Vail Daily column: Frauds against the elderly
Unfortunately, if there is an opportunity to scam someone, it most likely is happening. Yet why does it seem to be the elderly in our who country bear the brunt of such frauds against humanity? Well, if you were to spend just a few moments to consider the plight of our elderly population, the “why” becomes easily understood. Finding solutions, however, tends to be more difficult.
Our elderly live in a different world than most of the rest of the population: Most have fixed incomes resulting in the ever present need to increase this income in the face of annual inflation and price increases. They also have accumulated major assets to protect their futures, i.e., homes free and clear of mortgage debt, retirement assets and personal assets. These monies offer those committing fraud easy targets on which to focus.
There are many people who know how best to take advantage of this population and who often present themselves as trusting of anyone who can speak their language. For example, telemarketers know how to make an offer seem as if it is the only opportunity that the elderly homeowner may get to refurbish their home by replacing every window with a “once in a life-time deal”. Telemarketers know the elderly are home more frequently than those younger Americans, so calls to that population are easier to make during the day.
Further, the telephone is not the only method that can be used by those committing fraud against the elderly. Door-to-door sales is not dead — regrettably, it is just focused more specifically on our elderly.
FRIENDS, FAMILY AND NEIGHBORS
A few years ago, MetLife conducted a study about elder abuse. The information found within this study is shocking and anyone with elderly love ones should take note. Sadly, the report indicated that fraud committed by family, friends and neighbors was second to fraud committed by strangers.
It was found that women were nearly twice as likely as men to be victims of elder financial abuse. Thinking that your loved ones are too savvy and smart to be included in the estimated $2.9 billion of financial loss to victims identified in this study would be naive.
HOW TO PROTECT YOUR LOVED ONES
How do we help keep our loved ones and our care recipients from succumbing to fraud? Below are some ideas that seem to be universal in their approach:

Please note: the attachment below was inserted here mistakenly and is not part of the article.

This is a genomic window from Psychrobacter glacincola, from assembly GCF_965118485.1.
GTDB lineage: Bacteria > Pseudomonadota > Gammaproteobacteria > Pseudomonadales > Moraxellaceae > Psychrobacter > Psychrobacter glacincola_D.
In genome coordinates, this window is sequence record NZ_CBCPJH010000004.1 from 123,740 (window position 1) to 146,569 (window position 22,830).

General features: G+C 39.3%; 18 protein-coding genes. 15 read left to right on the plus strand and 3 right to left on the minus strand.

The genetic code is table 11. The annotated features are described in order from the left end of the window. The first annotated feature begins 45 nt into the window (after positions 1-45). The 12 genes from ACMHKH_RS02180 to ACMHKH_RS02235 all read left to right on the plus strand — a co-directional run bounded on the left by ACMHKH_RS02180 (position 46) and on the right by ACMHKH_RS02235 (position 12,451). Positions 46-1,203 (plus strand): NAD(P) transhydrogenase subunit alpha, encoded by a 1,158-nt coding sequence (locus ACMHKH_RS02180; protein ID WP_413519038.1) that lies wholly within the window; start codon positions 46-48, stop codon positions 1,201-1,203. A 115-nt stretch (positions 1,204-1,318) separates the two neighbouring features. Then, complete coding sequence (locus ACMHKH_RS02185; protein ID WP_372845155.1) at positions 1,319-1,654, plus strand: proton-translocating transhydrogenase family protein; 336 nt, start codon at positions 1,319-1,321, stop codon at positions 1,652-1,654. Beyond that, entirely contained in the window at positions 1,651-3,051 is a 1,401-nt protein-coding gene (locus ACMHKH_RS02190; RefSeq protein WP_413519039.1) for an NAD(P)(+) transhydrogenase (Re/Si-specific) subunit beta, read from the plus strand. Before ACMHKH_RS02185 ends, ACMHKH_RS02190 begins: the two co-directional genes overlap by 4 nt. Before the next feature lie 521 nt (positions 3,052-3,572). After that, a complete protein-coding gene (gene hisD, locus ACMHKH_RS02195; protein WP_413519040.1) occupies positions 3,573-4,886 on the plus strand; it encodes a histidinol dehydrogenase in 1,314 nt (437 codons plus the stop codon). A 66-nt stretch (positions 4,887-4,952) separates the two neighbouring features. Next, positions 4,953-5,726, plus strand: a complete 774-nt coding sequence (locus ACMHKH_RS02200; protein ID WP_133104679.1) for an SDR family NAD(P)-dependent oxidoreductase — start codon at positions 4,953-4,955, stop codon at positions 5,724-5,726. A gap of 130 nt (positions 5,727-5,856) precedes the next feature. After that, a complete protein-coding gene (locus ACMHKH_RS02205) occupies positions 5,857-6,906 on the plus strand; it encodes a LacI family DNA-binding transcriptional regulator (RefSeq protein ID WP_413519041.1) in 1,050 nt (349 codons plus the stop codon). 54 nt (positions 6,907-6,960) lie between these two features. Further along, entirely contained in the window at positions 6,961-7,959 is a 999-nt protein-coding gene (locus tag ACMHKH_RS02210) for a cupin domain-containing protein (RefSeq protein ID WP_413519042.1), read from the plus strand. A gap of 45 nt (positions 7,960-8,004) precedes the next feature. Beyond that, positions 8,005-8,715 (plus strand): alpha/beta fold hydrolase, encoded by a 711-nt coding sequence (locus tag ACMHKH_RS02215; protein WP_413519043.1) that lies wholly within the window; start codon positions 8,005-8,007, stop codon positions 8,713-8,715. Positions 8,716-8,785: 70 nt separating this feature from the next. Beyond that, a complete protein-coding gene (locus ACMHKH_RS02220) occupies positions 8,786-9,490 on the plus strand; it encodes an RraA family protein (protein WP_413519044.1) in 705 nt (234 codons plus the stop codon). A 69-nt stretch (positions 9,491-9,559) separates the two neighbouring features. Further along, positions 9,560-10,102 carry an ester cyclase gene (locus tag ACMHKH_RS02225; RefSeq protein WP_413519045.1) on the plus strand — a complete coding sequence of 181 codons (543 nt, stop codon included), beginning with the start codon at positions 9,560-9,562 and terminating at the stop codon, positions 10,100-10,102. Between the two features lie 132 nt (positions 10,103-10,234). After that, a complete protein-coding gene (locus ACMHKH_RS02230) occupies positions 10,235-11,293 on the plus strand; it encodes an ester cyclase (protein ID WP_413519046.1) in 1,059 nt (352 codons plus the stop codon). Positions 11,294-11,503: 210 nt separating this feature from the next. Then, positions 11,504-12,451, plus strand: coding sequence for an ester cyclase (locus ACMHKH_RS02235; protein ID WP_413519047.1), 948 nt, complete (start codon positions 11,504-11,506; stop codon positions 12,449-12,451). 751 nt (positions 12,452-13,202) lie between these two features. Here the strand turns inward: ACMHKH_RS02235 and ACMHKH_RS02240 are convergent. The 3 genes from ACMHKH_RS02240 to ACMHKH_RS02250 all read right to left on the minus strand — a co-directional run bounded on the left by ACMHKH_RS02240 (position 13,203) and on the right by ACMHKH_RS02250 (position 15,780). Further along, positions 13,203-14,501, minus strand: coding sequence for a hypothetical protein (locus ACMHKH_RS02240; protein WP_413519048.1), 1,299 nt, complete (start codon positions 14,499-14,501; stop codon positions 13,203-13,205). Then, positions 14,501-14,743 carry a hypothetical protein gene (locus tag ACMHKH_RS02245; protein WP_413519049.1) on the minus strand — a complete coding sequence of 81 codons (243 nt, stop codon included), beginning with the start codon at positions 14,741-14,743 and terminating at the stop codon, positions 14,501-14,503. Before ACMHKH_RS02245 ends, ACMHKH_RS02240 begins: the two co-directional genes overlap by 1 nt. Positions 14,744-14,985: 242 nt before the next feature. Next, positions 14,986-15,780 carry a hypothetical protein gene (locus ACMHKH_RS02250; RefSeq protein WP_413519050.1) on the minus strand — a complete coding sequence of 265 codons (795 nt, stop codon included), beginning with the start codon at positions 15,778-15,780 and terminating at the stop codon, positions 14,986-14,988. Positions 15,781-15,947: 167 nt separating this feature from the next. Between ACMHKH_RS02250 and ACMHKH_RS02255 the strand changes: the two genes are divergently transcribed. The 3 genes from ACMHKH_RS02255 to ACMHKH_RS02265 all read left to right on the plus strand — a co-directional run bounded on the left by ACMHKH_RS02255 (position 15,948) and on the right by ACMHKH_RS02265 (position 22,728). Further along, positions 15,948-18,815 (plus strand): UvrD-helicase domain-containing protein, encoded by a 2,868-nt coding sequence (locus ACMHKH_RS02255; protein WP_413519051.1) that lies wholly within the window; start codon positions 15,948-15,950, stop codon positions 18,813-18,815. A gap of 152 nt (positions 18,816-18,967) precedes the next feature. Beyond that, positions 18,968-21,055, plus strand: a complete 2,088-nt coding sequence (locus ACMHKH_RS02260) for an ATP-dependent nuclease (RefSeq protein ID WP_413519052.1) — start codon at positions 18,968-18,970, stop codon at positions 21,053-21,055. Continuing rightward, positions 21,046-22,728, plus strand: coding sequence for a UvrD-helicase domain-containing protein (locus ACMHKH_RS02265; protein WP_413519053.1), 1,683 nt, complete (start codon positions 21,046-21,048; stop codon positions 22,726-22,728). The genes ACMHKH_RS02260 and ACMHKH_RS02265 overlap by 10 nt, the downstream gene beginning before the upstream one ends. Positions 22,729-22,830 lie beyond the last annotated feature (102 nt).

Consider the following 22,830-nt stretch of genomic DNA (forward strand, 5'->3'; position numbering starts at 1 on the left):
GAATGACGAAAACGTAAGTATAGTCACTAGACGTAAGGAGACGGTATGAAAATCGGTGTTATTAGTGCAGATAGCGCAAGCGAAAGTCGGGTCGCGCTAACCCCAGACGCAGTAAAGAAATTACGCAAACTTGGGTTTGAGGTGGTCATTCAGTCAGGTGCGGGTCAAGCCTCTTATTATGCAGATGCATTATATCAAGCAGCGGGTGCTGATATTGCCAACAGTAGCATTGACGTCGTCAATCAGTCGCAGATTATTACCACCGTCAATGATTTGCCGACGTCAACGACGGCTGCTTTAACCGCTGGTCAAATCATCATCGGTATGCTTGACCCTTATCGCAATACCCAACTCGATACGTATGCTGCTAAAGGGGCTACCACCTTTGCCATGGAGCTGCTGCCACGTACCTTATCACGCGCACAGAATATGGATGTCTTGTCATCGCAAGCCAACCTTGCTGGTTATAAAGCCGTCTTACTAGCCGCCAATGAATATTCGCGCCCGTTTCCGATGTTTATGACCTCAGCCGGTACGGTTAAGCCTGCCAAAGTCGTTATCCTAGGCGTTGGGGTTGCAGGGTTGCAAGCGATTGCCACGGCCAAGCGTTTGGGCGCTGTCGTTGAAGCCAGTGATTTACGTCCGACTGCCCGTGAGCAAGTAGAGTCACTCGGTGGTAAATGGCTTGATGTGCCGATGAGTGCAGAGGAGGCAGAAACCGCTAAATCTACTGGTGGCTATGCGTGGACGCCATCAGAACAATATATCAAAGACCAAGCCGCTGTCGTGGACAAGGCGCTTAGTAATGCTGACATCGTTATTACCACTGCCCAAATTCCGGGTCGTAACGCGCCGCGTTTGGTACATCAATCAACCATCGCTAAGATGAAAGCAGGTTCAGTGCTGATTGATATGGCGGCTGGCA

• Don’t give out personal information to anyone unless you personally know the person or business.
• Shred mail and other documents before placing in the trash.
• Keep important and confidential documents in safe places (i.e., safe deposit boxes, safes, etc.).
• Just say “no” to telemarketers.
• Keep doors locked at all times.
• Install alarm systems with intercoms connected to the front door, etc. This may assist in keeping the door-to-door sales people at bay.
• Always ask for any offer in some type of written form.
• Be aware of your “do-not-call” rights. Call either 888-382-1222 or go to http://www.donotcall.gov to report violators.
REPORT SCAMS TO THE POLICE
Staying on top of scams and thieves is an endless and very difficult task, even for law enforcement authorities. However, by embracing the simple techniques listed above (and others too numerous to mention in this piece), non-law enforcement members of our community can effectively fight back against crime against the elderly.
Communicating with your local police department about crimes against the elderly that may be occurring in your community is a good way to stay apprised of fraudulent activity. In addition, informing your local police department of an incident that has happened to you or others you know about within your community may assist in keeping others from experiencing harm.
Too often, financial fraud against the elderly is unreported. If you have even the slightest inkling that an impropriety may be occurring or that a friend or family member may be susceptible, take action. You’re best to err on the side of caution.
Judson Haims is the owner of Visiting Angels Home Care in Eagle County. For more information, go to http://www.visitingangels.com/comtns or call 970-328-5526.